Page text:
The method 500 begins at step 502 by extruding a polymer tube 602 through a die 620 around at least one or more optical fibers 604. The optical fibers 604 may optionally be sheathed in a seam welded metal tube as described with reference to FIG. 1, and as described the previously incorporated in U.S. Pat. No. 6,404,961. As the polymer tube 602 is formed, the one or more optical fibers 604 are deployed from a first conduit or needle 612 extending through the die 620 into the tube 602 to a point downstream from the extruder 606 where the polymer comprising the tube 602 has sufficiently cooled to prevent sticking of the fibers 604 to the tube wall at step 504. The one or more optical fibers 604 are disposed in the tube 602 at a rate slightly greater than the rate of tube formation to ensure a greater length of optical fiber 604 per unit length of polymer tube 602.

At an optional step 506, a filler material 608 may be injected into the interior of the polymer tube 602 to fill the void spaces surrounding the optical fibers 604. The filler material 608 is injected from a second conduit or needle 610 extending through the die 620 of the polymer tube 602 to a suitable distance beyond the extruder to minimize any reaction between the cooling polymer tube 602 and the filler material 608. The filler material 608 may optionally be intermixed with a hydrogen absorbing/scavenging material.

At an optional step 508, the polymer tube 602 may be coated with a barrier material 614. The barrier material may be applied by plating, passing the tube 602 through a bath, spraying and the like. In one embodiment, the barrier material 614 is plated on the polymer tube 602 by passing the tube through one or more plating baths 618.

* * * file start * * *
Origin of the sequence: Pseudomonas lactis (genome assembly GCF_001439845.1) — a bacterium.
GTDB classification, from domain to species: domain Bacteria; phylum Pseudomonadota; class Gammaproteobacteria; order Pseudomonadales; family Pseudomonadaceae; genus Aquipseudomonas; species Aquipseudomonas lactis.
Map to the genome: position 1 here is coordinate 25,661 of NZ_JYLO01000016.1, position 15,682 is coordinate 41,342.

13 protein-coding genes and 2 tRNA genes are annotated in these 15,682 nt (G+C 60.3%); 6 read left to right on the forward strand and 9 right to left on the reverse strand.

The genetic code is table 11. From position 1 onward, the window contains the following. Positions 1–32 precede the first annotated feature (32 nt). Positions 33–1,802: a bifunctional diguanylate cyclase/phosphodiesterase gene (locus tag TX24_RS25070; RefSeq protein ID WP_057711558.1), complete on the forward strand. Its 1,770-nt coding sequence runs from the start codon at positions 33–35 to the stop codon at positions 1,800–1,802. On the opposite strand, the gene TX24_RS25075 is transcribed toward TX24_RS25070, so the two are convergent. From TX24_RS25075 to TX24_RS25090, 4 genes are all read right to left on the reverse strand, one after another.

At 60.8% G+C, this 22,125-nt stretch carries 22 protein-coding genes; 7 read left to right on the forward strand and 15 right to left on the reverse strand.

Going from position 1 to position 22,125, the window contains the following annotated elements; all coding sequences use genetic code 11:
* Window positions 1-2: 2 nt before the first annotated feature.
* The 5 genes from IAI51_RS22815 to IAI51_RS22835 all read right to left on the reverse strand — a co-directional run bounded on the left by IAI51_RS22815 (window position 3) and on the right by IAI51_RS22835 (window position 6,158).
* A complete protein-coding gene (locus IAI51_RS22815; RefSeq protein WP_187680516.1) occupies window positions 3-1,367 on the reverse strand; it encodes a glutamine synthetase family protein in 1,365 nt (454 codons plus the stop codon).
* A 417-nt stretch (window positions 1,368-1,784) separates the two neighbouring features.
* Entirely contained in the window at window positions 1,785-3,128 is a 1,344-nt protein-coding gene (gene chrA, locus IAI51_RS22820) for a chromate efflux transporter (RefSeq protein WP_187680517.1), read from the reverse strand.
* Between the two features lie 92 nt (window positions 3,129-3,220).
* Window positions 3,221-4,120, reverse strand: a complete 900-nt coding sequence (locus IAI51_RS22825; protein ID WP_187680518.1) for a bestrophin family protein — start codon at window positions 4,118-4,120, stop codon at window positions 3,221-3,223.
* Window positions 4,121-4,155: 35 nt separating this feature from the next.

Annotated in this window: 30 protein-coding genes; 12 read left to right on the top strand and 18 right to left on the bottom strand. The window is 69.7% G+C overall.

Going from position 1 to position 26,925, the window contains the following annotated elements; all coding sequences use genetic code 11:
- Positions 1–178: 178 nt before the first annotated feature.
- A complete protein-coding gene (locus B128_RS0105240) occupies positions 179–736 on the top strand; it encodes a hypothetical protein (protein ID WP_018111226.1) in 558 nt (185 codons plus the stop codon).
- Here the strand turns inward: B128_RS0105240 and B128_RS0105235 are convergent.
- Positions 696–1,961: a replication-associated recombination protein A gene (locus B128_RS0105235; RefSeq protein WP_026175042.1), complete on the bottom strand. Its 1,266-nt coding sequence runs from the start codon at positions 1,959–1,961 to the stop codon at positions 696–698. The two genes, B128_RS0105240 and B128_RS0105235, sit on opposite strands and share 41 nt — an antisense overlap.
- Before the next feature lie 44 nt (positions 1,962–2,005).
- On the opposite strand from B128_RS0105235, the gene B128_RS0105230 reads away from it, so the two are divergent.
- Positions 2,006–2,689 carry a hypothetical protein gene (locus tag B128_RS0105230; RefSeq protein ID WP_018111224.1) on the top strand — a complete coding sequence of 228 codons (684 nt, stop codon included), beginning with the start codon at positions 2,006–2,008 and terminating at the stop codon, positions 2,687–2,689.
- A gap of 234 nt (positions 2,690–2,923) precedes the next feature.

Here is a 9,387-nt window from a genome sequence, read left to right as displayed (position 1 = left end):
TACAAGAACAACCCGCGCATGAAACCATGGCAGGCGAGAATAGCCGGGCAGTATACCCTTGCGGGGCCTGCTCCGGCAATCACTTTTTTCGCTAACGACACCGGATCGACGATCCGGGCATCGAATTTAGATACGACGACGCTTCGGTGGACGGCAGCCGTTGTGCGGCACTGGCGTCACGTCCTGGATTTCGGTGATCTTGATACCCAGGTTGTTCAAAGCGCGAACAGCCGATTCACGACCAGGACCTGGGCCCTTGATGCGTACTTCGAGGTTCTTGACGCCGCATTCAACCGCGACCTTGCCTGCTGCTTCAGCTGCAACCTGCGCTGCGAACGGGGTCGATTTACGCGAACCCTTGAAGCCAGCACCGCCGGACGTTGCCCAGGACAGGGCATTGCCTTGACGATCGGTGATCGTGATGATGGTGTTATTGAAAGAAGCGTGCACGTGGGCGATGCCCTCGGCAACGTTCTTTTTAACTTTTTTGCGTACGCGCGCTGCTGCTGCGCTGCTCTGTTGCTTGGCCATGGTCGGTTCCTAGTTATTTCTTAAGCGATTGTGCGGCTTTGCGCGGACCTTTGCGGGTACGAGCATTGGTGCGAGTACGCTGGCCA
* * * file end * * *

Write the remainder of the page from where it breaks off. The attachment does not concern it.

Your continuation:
At an optional step 510, a protective outer sleeve 624 is formed around the polymer tube 602. The outer sleeve 624 may include seam welding a metal strip 626 to form the sleeve 624 around the polymer tube 602. The protective outer sleeve 624 may also include a polymer jacket 628 applied over the sleeve 624. The polymer jacket 628 may be formed by spraying or immersing the sleeve 624 in a polymer bath after welding. If a protective outer sleeve 624 is disposed over the polymer tube 602, the metal sleeve 624 may be drawn down into continuous contact with the polymer tube 602 at step 512.

Thus, a fiber optic cable suitable for use in harsh environments such as down hole oil and gas well applications has been provided. The novel optic cable has unique construction that advantageously minimizes fabrication costs. Moreover, as the novel optic cable has a reduced diameter that allows greater spooled lengths of cable facilitates more efficient utilization as compared to conventional cable designs, thereby minimizing the cost of optical sensing systems that utilize optic cables in down hole oil field applications.

Although the invention has been described and illustrated with respect to exemplary embodiments thereof, the foregoing and various other additions and omissions may be made therein and thereto without departing from the spirit and scope of the present invention.

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Classifications
U.S. Classification385/109, 385/111, 367/25, 385/113, 367/35, 166/351
International ClassificationG02B6/10, G08C23/06, G02B6/44
Cooperative ClassificationG02B6/4492, G02B6/4429
European ClassificationG02B6/44C10
Legal Events
DateCodeEventDescription
Sep 4, 2013FPAYFee payment
Year of fee payment: 8
Sep 2, 2009FPAYFee payment
Year of fee payment: 4
Apr 24, 2003ASAssignment
Owner name: WEATHERFORD/LAMB, INC., TEXAS
Free format text: ASSIGNMENT OF ASSIGNORS INTEREST;ASSIGNORS:DOWD, EDWARD M.;IVES, MILTON E., JR.;REEL/FRAME:014005/0026
Effective date: 20030423